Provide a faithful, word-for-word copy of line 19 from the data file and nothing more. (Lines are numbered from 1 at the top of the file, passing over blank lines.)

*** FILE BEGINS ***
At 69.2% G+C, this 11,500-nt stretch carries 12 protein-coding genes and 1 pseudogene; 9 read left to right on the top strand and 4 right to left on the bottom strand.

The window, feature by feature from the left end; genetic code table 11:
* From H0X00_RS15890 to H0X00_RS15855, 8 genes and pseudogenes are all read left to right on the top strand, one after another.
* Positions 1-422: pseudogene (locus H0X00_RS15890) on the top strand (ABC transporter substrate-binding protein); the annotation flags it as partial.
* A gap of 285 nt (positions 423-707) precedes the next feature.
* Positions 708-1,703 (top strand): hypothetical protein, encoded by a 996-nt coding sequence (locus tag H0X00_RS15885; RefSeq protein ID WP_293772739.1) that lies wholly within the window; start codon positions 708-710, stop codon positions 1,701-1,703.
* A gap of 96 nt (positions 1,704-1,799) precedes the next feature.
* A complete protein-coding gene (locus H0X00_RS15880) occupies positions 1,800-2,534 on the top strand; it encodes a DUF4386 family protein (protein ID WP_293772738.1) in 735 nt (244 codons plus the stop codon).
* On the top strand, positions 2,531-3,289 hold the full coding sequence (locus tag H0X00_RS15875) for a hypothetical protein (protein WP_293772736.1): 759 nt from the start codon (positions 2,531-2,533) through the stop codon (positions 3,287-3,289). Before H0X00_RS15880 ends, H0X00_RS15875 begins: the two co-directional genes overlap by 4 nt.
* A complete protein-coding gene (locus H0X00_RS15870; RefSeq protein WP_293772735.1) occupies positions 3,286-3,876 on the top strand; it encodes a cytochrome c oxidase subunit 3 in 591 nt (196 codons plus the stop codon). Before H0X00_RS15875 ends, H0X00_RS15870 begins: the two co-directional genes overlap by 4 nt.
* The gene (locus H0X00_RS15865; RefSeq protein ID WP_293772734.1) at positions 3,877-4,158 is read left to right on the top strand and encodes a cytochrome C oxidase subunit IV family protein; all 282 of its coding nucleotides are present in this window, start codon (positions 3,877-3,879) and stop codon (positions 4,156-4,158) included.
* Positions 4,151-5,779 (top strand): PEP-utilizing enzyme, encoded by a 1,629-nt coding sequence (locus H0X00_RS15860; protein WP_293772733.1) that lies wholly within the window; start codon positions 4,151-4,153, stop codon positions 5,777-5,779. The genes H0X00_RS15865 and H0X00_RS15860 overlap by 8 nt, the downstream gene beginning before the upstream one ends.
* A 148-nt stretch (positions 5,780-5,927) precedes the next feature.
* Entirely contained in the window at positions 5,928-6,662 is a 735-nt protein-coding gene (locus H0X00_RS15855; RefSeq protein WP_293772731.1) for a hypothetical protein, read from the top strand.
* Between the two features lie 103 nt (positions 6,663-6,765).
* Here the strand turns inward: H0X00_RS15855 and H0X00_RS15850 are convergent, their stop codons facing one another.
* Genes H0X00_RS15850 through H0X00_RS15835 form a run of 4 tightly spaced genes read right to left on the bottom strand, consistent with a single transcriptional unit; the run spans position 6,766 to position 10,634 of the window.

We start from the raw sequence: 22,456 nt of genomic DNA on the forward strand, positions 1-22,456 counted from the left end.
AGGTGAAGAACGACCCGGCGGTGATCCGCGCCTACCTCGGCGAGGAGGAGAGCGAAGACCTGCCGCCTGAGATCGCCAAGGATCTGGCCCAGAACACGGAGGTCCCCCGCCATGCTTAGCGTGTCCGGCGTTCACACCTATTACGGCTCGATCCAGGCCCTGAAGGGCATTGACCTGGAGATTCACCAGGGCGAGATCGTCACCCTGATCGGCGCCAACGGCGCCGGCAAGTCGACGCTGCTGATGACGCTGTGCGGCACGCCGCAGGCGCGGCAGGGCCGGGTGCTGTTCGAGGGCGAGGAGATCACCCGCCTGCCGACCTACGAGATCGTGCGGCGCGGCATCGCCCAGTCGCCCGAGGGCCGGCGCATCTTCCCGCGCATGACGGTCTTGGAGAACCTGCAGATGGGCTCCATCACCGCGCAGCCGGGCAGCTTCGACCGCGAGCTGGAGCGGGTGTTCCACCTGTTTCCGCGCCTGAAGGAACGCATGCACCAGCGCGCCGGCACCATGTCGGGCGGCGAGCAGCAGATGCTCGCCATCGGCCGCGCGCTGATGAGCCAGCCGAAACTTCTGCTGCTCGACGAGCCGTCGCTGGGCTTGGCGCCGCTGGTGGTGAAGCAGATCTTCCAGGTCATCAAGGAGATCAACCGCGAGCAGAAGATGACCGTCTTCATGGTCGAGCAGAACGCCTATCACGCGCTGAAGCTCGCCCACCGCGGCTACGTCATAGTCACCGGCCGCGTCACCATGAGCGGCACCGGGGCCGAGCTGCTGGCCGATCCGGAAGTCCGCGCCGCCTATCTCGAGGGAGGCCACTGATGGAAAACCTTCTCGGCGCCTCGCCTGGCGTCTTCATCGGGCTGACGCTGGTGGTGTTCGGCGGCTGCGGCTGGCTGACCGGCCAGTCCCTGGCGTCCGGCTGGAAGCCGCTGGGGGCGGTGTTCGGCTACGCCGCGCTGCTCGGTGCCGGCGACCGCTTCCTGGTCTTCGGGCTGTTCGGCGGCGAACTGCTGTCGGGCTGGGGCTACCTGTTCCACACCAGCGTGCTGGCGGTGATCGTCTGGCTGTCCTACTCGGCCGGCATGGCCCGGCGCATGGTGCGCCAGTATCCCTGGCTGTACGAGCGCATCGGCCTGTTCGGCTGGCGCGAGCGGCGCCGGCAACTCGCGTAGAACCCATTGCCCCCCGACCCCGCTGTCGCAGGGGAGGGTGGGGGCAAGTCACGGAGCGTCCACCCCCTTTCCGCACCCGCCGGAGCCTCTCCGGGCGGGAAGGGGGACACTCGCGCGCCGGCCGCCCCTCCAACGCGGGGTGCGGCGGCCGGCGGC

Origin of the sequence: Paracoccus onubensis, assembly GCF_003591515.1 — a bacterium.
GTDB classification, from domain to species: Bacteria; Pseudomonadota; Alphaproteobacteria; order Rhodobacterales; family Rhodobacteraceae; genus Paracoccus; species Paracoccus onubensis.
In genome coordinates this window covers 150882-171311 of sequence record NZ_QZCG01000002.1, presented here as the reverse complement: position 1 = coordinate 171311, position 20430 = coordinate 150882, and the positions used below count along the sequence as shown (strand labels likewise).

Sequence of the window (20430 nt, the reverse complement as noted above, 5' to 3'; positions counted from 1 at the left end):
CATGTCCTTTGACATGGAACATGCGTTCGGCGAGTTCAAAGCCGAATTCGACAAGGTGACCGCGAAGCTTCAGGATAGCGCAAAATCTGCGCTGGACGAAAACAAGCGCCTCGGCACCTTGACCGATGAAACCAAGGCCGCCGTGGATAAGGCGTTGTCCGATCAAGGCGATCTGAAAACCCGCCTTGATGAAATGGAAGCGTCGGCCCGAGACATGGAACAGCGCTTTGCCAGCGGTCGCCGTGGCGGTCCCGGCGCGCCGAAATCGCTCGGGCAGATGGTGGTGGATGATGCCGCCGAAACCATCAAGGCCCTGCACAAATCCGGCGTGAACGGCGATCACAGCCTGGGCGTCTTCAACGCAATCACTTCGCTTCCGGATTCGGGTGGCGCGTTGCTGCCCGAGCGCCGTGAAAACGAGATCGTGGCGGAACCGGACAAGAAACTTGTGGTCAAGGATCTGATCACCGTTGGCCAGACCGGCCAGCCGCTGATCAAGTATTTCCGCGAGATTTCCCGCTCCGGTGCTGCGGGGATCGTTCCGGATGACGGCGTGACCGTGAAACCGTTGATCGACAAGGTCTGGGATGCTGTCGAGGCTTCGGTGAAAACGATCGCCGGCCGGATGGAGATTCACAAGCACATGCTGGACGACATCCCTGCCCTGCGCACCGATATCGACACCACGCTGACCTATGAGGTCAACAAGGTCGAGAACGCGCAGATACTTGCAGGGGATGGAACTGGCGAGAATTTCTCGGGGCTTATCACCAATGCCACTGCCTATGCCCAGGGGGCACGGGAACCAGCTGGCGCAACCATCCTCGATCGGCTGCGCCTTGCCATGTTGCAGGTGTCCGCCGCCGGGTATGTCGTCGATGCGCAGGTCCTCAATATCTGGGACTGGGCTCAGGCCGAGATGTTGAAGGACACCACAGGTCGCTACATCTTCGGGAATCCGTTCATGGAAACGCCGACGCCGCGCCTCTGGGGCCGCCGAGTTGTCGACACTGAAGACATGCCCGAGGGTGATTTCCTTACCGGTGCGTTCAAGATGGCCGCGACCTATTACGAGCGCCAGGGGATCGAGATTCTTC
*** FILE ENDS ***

AGGTGAAGAACGACCCGGCGGTGATCCGCGCCTACCTCGGCGAGGAGGAGAGCGAAGACCTGCCGCCTGAGATCGCCAAGGATCTGGCCCAGAACACGGAGGTCCCCCGCCATGCTTAGCGTGTCCGGCGTTCACACCTATTACGGCTCGATCCAGGCCCTGAAGGGCATTGACCTGGAGATTCACCAGGGCGAGATCGTCACCCTGATCGGCGCCAACGGCGCCGGCAAGTCGACGCTGCTGATGACGCTGTGCGGCACGCCGCAGGCGCGGCAGGGCCGGGTGCTGTTCGAGGGCGAGGAGATCACCCGCCTGCCGACCTACGAGATCGTGCGGCGCGGCATCGCCCAGTCGCCCGAGGGCCGGCGCATCTTCCCGCGCATGACGGTCTTGGAGAACCTGCAGATGGGCTCCATCACCGCGCAGCCGGGCAGCTTCGACCGCGAGCTGGAGCGGGTGTTCCACCTGTTTCCGCGCCTGAAGGAACGCATGCACCAGCGCGCCGGCACCATGTCGGGCGGCGAGCAGCAGATGCTCGCCATCGGCCGCGCGCTGATGAGCCAGCCGAAACTTCTGCTGCTCGACGAGCCGTCGCTGGGCTTGGCGCCGCTGGTGGTGAAGCAGATCTTCCAGGTCATCAAGGAGATCAACCGCGAGCAGAAGATGACCGTCTTCATGGTCGAGCAGAACGCCTATCACGCGCTGAAGCTCGCCCACCGCGGCTACGTCATAGTCACCGGCCGCGTCACCATGAGCGGCACCGGGGCCGAGCTGCTGGCCGATCCGGAAGTCCGCGCCGCCTATCTCGAGGGAGGCCACTGATGGAAAACCTTCTCGGCGCCTCGCCTGGCGTCTTCATCGGGCTGACGCTGGTGGTGTTCGGCGGCTGCGGCTGGCTGACCGGCCAGTCCCTGGCGTCCGGCTGGAAGCCGCTGGGGGCGGTGTTCGGCTACGCCGCGCTGCTCGGTGCCGGCGACCGCTTCCTGGTCTTCGGGCTGTTCGGCGGCGAACTGCTGTCGGGCTGGGGCTACCTGTTCCACACCAGCGTGCTGGCGGTGATCGTCTGGCTGTCCTACTCGGCCGGCATGGCCCGGCGCATGGTGCGCCAGTATCCCTGGCTGTACGAGCGCATCGGCCTGTTCGGCTGGCGCGAGCGGCGCCGGCAACTCGCGTAGAACCCATTGCCCCCCGACCCCGCTGTCGCAGGGGAGGGTGGGGGCAAGTCACGGAGCGTCCACCCCCTTTCCGCACCCGCCGGAGCCTCTCCGGGCGGGAAGGGGGACACTCGCGCGCCGGCCGCCCCTCCAACGCGGGGTGCGGCGGCCGGCGGC